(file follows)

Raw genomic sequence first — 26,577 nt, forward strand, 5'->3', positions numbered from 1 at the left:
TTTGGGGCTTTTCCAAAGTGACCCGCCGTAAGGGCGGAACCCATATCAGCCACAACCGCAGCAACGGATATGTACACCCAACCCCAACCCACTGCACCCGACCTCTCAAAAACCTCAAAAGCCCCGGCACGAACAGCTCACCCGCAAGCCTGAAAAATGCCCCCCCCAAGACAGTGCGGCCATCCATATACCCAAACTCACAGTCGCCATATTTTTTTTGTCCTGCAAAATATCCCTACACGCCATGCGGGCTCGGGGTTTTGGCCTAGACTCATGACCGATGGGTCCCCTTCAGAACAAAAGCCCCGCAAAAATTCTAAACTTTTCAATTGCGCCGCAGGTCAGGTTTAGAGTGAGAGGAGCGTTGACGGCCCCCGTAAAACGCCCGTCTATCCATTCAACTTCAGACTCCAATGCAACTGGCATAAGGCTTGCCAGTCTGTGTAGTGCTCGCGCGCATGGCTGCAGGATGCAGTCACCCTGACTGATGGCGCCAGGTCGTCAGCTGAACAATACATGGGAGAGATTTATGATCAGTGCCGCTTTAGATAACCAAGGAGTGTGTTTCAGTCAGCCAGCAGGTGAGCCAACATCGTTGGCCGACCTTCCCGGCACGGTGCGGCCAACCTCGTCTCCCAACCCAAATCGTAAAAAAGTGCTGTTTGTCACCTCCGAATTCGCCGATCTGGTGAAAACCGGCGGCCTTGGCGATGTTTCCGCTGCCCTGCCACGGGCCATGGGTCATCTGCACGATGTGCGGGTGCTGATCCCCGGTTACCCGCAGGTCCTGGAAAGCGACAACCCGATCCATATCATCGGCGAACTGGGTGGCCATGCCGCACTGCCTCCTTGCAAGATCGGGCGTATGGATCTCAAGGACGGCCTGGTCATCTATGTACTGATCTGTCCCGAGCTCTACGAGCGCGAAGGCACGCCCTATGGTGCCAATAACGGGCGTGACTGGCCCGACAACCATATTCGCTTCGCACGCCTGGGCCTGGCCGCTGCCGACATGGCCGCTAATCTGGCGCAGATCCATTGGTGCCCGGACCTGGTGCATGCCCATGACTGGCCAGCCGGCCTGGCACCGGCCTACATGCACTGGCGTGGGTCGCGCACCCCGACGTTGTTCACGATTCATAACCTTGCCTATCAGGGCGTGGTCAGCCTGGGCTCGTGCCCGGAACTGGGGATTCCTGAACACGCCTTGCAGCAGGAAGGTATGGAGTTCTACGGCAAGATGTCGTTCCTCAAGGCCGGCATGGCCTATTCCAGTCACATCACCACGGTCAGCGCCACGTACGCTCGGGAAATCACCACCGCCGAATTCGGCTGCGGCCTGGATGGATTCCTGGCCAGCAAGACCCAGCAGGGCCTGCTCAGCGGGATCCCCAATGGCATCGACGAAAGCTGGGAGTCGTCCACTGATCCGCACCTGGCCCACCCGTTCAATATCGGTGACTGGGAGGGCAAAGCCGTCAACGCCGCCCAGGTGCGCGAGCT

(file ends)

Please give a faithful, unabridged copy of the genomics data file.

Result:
Raw genomic sequence first — 26,577 nt, forward strand, 5'->3', positions numbered from 1 at the left:
TTTGGGGCTTTTCCAAAGTGACCCGCCGTAAGGGCGGAACCCATATCAGCCACAACCGCAGCAACGGATATGTACACCCAACCCCAACCCACTGCACCCGACCTCTCAAAAACCTCAAAAGCCCCGGCACGAACAGCTCACCCGCAAGCCTGAAAAATGCCCCCCCCAAGACAGTGCGGCCATCCATATACCCAAACTCACAGTCGCCATATTTTTTTTGTCCTGCAAAATATCCCTACACGCCATGCGGGCTCGGGGTTTTGGCCTAGACTCATGACCGATGGGTCCCCTTCAGAACAAAAGCCCCGCAAAAATTCTAAACTTTTCAATTGCGCCGCAGGTCAGGTTTAGAGTGAGAGGAGCGTTGACGGCCCCCGTAAAACGCCCGTCTATCCATTCAACTTCAGACTCCAATGCAACTGGCATAAGGCTTGCCAGTCTGTGTAGTGCTCGCGCGCATGGCTGCAGGATGCAGTCACCCTGACTGATGGCGCCAGGTCGTCAGCTGAACAATACATGGGAGAGATTTATGATCAGTGCCGCTTTAGATAACCAAGGAGTGTGTTTCAGTCAGCCAGCAGGTGAGCCAACATCGTTGGCCGACCTTCCCGGCACGGTGCGGCCAACCTCGTCTCCCAACCCAAATCGTAAAAAAGTGCTGTTTGTCACCTCCGAATTCGCCGATCTGGTGAAAACCGGCGGCCTTGGCGATGTTTCCGCTGCCCTGCCACGGGCCATGGGTCATCTGCACGATGTGCGGGTGCTGATCCCCGGTTACCCGCAGGTCCTGGAAAGCGACAACCCGATCCATATCATCGGCGAACTGGGTGGCCATGCCGCACTGCCTCCTTGCAAGATCGGGCGTATGGATCTCAAGGACGGCCTGGTCATCTATGTACTGATCTGTCCCGAGCTCTACGAGCGCGAAGGCACGCCCTATGGTGCCAATAACGGGCGTGACTGGCCCGACAACCATATTCGCTTCGCACGCCTGGGCCTGGCCGCTGCCGACATGGCCGCTAATCTGGCGCAGATCCATTGGTGCCCGGACCTGGTGCATGCCCATGACTGGCCAGCCGGCCTGGCACCGGCCTACATGCACTGGCGTGGGTCGCGCACCCCGACGTTGTTCACGATTCATAACCTTGCCTATCAGGGCGTGGTCAGCCTGGGCTCGTGCCCGGAACTGGGGATTCCTGAACACGCCTTGCAGCAGGAAGGTATGGAGTTCTACGGCAAGATGTCGTTCCTCAAGGCCGGCATGGCCTATTCCAGTCACATCACCACGGTCAGCGCCACGTACGCTCGGGAAATCACCACCGCCGAATTCGGCTGCGGCCTGGATGGATTCCTGGCCAGCAAGACCCAGCAGGGCCTGCTCAGCGGGATCCCCAATGGCATCGACGAAAGCTGGGAGTCGTCCACTGATCCGCACCTGGCCCACCCGTTCAATATCGGTGACTGGGAGGGCAAAGCCGTCAACGCCGCCCAGGTGCGCGAGCT